Fossil Fuel's Persuasive New Strategy
Fossil Fuel's Persuasive New Strategy
The Climate Policy Initiative (CPI) just released an analysis of the “Financial Impact of the Coming Low-Carbon Transition,” which computed the potential value lost to stranded assets, or what fossil fuel companies will have to leave in the ground in oil, gas and coal. The CPI estimated the lost value at $1.1 trillion, plus another $1.8 to $4.2 trillion for the transport sector (think oil trains.) This total of $2.9-$5.3 trillion represents up to one quarter of total U.S. stock market value.
While the CPI report was meant to be positive – operating savings (think of the expense of solar panels vs. a coal plant) would offset stranded assets, creating a net positive of $1.8 trillion—it still sounded terrifying. And while the report claims the worst impact will be on Governments, which own 50-70 percent of fossil fuel companies and generate substantial revenue through taxes and royalties, I felt distracted from my central concern about climate change. Could we absorb the coming disruption?
The oil companies offer a painless alternative. Yes, we have to transition to renewable energy, but who better to lead that transition than the energy giants? Their leadership campaign is three-pronged:
First, acknowledge the need to transition away from fossil fuels.
This tactic was first used by Shell Oil. In its 2013 New Lens Scenario, Shell acknowledged that such a transition was necessary and offered a non-disruptive way to achieve 100% renewable energy by 2100: to minimize economic disruption, transition first to natural gas. Even liberals like Amory Lovins endorsed the strategy.
Now, 1½ years later, the entire fossil fuel industry has followed suit. Even the arch-conservative organization Heartland Institute has dropped its terror tactics (recall their 2012 billboard headlined “(The Unibomber) Still Believes in Global Warming. Do You?”). and gone so far as create the Climate Change Awards, which in July 2014 granted up to $50,000 each to ten scientists, economists and activists who support a “free-market approach to climate change” and “speak out against global warming alarmists.”
Second, address consumers directly with messages of safety and continuity.
Oil companies are running network television advertising not that different from the “Morning in America” calm, optimistic commercials that put Ronald Reagan in the White House.
Third, and this might be a fortuitously-timed accident: they lowered gas prices.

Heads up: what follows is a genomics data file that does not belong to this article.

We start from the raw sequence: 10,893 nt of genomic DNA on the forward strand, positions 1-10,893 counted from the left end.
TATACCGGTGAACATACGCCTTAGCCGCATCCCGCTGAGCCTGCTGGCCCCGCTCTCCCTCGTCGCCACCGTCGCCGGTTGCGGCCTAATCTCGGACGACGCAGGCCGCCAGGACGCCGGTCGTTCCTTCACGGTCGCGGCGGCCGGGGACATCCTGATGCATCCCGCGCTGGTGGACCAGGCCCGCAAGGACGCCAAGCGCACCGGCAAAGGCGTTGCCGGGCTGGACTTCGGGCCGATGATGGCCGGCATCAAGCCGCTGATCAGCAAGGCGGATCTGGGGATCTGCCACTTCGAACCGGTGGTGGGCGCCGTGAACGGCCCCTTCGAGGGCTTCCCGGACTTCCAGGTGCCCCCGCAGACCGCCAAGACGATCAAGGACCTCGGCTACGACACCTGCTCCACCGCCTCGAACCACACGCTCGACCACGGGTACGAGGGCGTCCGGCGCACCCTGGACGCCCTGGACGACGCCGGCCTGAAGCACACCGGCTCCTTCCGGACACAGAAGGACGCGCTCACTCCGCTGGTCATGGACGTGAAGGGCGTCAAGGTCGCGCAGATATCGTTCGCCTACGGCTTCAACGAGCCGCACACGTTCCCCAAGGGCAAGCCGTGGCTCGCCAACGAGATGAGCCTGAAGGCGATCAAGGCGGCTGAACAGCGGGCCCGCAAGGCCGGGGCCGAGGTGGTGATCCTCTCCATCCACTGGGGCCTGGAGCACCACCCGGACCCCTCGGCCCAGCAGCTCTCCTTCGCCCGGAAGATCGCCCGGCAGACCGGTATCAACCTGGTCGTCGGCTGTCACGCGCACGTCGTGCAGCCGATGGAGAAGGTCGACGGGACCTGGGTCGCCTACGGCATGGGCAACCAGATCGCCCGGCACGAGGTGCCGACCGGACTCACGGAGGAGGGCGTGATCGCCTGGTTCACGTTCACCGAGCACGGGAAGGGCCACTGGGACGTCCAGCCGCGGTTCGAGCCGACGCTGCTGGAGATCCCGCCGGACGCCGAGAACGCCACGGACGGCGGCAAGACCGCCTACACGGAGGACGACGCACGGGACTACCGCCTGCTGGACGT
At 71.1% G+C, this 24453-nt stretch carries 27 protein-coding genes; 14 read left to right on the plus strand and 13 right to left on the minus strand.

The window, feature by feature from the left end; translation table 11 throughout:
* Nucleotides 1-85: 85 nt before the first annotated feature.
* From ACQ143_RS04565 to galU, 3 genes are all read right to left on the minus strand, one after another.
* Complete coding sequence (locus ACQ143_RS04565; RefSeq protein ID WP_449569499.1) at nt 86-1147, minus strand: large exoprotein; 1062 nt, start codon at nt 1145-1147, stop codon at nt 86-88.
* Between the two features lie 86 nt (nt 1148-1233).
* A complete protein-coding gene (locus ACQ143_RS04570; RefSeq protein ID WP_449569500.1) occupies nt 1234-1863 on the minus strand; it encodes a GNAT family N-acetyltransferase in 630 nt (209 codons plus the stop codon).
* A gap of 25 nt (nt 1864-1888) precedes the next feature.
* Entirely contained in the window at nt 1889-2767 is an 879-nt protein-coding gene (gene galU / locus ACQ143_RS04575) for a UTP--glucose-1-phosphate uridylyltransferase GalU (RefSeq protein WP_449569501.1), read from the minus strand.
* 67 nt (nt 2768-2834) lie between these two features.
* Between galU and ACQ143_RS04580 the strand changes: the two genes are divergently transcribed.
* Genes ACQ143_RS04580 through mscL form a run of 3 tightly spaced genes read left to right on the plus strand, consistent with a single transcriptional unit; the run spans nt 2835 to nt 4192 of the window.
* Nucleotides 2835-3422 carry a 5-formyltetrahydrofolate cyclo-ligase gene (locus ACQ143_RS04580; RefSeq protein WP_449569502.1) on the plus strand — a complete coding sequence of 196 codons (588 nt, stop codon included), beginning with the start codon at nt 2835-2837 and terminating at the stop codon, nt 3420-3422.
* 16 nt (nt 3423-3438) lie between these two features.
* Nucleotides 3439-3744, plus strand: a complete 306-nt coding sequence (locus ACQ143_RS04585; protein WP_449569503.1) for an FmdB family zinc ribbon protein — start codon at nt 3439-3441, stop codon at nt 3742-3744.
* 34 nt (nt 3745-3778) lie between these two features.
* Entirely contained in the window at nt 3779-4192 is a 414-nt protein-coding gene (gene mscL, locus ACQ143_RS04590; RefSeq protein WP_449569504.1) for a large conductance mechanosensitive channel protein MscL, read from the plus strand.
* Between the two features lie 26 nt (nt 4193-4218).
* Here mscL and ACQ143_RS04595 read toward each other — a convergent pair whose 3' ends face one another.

According to Thomas Friedman writing in the New York Times, U.S. and Iraqi oil companies have lowered their price per barrel in order to “bankrupt” Russia and Iran. Putting aside whether it’s a smart strategy to destabilize unfriendly, combative countries, the drop in oil prices could also change the economics of electric cars. Low gas prices coupled with messages about gas that gives “better fuel economy” cast doubt on the e-vehicle and hybrid claims are a better value.
And as oil companies align themselves with the U.S. government’s foreign policy, they’ll have better leverage in their quest to open our East Coast to drilling.
Finally, let’s not forget the threat of major economic dislocation. For stockholders, stranded assets add uncertainty to a stock market that’s already roiling. Another reason not to rock the boat by demanding a transition to renewables that’s too fast and disruptive.
Safety is beginning to look pretty good, even to me. You just have to ignore the reality of a dying planet, which over the last week, has been easier to do. Ebola and ISIS dominate the news. An admittedly small sample of media shows a disturbing lack of climate change news. Even the Huffington Post’s reliable “Green” alerts have seemed stretched away from real climate news to include Ebola coverage, like the nurse’s dog story, and lots of news about the climbers who died in Nepal.
It’s a shame how easy it is to distract us.
Photo courtesy of sporst via Flickr CC.
Carol Pierson Holding writes on environmental issues and social responsibility for policy and news publications, including the Carnegie Council's Policy Innovations, Harvard Business Review, San Francisco Chronicle, India Time, The Huffington Post and many other web sites. Her articles on corporate social responsibility can be found on CSRHub.com, a website that provides sustainability ratings data on 9,300+ companies worldwide. Carol holds degrees from Smith College and Harvard University.
CSRHub provides access to corporate social responsibility and sustainability ratings and information on 9,300+ companies from 135 industries in 106 countries. By aggregating and normalizing the information from 343 data sources, CSRHub has created a broad, consistent rating system and a searchable database that links millions of rating elements back to their source. Managers, researchers and activists use CSRHub to benchmark company performance, learn how stakeholders evaluate company CSR practices and seek ways to change the world.